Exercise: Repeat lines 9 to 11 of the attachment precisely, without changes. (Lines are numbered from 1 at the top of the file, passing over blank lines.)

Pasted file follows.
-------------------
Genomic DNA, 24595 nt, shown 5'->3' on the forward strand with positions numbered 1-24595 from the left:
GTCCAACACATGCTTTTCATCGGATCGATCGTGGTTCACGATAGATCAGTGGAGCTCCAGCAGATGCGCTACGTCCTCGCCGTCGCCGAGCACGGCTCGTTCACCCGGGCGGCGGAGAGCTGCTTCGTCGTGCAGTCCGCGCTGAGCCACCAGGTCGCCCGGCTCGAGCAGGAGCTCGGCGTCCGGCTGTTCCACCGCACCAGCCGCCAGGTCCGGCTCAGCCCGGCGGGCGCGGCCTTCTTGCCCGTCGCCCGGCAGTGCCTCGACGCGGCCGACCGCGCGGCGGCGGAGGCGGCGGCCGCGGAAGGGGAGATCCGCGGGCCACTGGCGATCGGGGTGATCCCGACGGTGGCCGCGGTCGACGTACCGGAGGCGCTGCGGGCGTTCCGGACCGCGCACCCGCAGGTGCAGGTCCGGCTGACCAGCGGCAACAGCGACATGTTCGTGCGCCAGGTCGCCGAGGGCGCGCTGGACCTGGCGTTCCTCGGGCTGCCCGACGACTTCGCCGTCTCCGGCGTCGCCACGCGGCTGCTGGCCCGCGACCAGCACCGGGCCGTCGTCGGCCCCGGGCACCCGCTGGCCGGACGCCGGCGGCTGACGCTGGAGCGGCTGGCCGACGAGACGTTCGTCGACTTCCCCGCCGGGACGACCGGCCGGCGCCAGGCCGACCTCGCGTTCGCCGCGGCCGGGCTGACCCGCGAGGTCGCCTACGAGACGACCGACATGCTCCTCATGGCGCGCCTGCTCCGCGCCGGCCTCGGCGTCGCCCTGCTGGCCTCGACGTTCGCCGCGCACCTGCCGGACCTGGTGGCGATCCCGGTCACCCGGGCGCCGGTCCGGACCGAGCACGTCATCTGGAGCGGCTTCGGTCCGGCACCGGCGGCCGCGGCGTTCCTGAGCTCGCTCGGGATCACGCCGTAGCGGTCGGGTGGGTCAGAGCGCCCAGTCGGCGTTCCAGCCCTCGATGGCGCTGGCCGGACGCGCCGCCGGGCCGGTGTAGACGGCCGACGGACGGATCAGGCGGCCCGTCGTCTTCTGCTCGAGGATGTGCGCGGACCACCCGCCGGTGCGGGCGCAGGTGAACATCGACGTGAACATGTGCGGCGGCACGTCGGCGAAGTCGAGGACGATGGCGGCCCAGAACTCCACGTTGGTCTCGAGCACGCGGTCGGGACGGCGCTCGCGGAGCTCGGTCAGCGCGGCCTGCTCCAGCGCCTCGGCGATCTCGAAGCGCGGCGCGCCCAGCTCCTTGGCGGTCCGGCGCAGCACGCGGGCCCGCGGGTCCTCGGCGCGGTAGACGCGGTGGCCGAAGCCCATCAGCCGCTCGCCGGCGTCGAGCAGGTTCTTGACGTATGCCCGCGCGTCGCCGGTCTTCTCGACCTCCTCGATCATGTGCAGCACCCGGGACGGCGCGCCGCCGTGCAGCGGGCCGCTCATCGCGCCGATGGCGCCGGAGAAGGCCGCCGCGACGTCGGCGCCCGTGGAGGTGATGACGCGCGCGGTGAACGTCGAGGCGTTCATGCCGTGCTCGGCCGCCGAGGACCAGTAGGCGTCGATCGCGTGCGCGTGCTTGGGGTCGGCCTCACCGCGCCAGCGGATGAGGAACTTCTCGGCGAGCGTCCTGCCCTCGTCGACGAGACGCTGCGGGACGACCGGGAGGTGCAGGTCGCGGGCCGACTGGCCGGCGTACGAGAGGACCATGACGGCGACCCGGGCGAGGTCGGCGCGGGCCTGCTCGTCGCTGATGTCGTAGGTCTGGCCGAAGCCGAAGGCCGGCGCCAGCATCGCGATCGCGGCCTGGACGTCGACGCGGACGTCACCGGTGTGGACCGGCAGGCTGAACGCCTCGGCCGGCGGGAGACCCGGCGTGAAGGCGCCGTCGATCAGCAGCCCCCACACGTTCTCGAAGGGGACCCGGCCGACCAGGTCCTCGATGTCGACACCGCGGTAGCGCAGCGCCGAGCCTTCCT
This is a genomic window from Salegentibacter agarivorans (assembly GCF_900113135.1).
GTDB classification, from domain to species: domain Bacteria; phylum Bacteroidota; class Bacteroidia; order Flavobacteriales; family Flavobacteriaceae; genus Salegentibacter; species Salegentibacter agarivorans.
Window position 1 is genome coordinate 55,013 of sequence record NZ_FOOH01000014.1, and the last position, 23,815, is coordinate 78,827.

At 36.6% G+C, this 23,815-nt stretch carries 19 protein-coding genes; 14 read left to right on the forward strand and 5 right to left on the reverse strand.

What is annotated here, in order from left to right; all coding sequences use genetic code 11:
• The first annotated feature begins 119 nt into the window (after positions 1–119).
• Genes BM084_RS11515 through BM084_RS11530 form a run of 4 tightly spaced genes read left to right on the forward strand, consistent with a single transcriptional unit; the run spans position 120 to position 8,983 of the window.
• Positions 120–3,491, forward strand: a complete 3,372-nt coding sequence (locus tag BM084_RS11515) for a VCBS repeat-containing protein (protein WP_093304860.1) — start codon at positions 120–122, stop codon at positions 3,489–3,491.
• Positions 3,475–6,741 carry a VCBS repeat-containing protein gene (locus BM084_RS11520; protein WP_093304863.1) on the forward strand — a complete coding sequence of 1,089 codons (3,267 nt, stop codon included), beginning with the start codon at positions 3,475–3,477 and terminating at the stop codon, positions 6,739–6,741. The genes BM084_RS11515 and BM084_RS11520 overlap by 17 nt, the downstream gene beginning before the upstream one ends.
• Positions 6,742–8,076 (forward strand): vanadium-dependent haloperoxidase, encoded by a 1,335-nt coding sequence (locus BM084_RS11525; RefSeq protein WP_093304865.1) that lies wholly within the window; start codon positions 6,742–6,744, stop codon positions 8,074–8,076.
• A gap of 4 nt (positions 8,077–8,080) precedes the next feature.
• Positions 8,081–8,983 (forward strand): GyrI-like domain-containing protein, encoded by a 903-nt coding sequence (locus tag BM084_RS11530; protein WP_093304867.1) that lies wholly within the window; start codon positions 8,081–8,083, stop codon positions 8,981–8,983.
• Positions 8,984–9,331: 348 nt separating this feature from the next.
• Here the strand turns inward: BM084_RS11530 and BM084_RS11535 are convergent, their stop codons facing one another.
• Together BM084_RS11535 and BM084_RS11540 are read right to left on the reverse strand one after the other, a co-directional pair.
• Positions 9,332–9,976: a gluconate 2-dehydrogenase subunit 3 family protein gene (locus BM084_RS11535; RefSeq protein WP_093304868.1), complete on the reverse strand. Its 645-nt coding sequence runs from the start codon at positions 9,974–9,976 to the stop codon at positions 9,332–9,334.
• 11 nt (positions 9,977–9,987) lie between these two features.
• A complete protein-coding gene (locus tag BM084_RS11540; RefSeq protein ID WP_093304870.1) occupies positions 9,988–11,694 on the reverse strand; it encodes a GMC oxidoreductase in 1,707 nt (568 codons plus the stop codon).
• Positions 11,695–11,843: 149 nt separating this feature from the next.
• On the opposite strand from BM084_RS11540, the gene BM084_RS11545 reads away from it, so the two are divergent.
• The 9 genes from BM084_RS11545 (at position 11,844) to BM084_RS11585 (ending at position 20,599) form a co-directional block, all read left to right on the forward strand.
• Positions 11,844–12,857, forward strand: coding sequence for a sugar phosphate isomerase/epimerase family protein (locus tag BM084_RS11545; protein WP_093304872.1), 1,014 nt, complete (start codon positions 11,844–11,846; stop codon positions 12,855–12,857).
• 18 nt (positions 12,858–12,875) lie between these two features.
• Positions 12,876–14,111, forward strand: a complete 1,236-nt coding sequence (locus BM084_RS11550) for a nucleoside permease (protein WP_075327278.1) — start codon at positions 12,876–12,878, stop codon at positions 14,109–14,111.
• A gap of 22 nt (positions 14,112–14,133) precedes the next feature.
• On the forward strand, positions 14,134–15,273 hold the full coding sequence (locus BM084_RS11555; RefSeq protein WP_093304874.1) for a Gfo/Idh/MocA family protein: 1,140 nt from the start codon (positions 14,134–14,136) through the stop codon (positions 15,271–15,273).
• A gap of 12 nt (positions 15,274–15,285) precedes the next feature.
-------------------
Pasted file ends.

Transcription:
• Genes BM084_RS11515 through BM084_RS11530 form a run of 4 tightly spaced genes read left to right on the forward strand, consistent with a single transcriptional unit; the run spans position 120 to position 8,983 of the window.
• Positions 120–3,491, forward strand: a complete 3,372-nt coding sequence (locus tag BM084_RS11515) for a VCBS repeat-containing protein (protein WP_093304860.1) — start codon at positions 120–122, stop codon at positions 3,489–3,491.
• Positions 3,475–6,741 carry a VCBS repeat-containing protein gene (locus BM084_RS11520; protein WP_093304863.1) on the forward strand — a complete coding sequence of 1,089 codons (3,267 nt, stop codon included), beginning with the start codon at positions 3,475–3,477 and terminating at the stop codon, positions 6,739–6,741. The genes BM084_RS11515 and BM084_RS11520 overlap by 17 nt, the downstream gene beginning before the upstream one ends.